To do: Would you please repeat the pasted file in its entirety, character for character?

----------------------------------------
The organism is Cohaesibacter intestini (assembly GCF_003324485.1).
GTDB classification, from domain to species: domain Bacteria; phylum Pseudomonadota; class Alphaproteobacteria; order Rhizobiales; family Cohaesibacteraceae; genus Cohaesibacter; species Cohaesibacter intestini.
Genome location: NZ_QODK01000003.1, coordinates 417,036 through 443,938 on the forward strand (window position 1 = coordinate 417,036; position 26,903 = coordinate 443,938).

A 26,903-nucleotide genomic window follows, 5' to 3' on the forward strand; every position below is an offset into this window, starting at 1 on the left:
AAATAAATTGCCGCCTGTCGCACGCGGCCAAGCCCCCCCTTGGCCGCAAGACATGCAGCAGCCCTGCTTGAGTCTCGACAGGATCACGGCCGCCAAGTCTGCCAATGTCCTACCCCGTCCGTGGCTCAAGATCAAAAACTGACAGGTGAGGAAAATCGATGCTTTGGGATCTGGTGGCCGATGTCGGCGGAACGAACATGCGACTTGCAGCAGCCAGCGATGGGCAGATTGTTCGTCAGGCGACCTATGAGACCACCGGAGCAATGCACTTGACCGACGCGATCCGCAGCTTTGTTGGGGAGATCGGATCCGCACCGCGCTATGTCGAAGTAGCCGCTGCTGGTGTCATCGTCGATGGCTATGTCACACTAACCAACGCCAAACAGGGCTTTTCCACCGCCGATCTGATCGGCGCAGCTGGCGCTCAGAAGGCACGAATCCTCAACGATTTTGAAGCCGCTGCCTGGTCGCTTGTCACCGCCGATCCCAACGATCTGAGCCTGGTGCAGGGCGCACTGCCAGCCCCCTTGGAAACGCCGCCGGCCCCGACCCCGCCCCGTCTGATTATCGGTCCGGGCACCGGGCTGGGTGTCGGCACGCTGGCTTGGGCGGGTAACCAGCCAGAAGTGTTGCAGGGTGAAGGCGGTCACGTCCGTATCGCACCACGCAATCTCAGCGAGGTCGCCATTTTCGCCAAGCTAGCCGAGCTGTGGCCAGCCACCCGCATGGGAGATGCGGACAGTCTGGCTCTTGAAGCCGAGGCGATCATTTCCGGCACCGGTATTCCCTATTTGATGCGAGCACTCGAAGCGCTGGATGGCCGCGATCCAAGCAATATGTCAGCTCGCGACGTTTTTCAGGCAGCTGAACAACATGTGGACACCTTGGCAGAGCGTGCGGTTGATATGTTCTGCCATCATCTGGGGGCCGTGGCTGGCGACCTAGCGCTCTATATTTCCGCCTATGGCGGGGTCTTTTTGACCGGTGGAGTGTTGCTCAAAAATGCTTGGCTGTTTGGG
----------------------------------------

The organism is Cohaesibacter intestini (assembly GCF_003324485.1).
GTDB classification, from domain to species: domain Bacteria; phylum Pseudomonadota; class Alphaproteobacteria; order Rhizobiales; family Cohaesibacteraceae; genus Cohaesibacter; species Cohaesibacter intestini.
Genome location: NZ_QODK01000003.1, coordinates 417,036 through 443,938 on the forward strand (window position 1 = coordinate 417,036; position 26,903 = coordinate 443,938).

A 26,903-nucleotide genomic window follows, 5' to 3' on the forward strand; every position below is an offset into this window, starting at 1 on the left:
AAATAAATTGCCGCCTGTCGCACGCGGCCAAGCCCCCCCTTGGCCGCAAGACATGCAGCAGCCCTGCTTGAGTCTCGACAGGATCACGGCCGCCAAGTCTGCCAATGTCCTACCCCGTCCGTGGCTCAAGATCAAAAACTGACAGGTGAGGAAAATCGATGCTTTGGGATCTGGTGGCCGATGTCGGCGGAACGAACATGCGACTTGCAGCAGCCAGCGATGGGCAGATTGTTCGTCAGGCGACCTATGAGACCACCGGAGCAATGCACTTGACCGACGCGATCCGCAGCTTTGTTGGGGAGATCGGATCCGCACCGCGCTATGTCGAAGTAGCCGCTGCTGGTGTCATCGTCGATGGCTATGTCACACTAACCAACGCCAAACAGGGCTTTTCCACCGCCGATCTGATCGGCGCAGCTGGCGCTCAGAAGGCACGAATCCTCAACGATTTTGAAGCCGCTGCCTGGTCGCTTGTCACCGCCGATCCCAACGATCTGAGCCTGGTGCAGGGCGCACTGCCAGCCCCCTTGGAAACGCCGCCGGCCCCGACCCCGCCCCGTCTGATTATCGGTCCGGGCACCGGGCTGGGTGTCGGCACGCTGGCTTGGGCGGGTAACCAGCCAGAAGTGTTGCAGGGTGAAGGCGGTCACGTCCGTATCGCACCACGCAATCTCAGCGAGGTCGCCATTTTCGCCAAGCTAGCCGAGCTGTGGCCAGCCACCCGCATGGGAGATGCGGACAGTCTGGCTCTTGAAGCCGAGGCGATCATTTCCGGCACCGGTATTCCCTATTTGATGCGAGCACTCGAAGCGCTGGATGGCCGCGATCCAAGCAATATGTCAGCTCGCGACGTTTTTCAGGCAGCTGAACAACATGTGGACACCTTGGCAGAGCGTGCGGTTGATATGTTCTGCCATCATCTGGGGGCCGTGGCTGGCGACCTAGCGCTCTATATTTCCGCCTATGGCGGGGTCTTTTTGACCGGTGGAGTGTTGCTCAAAAATGCTTGGCTGTTTGGG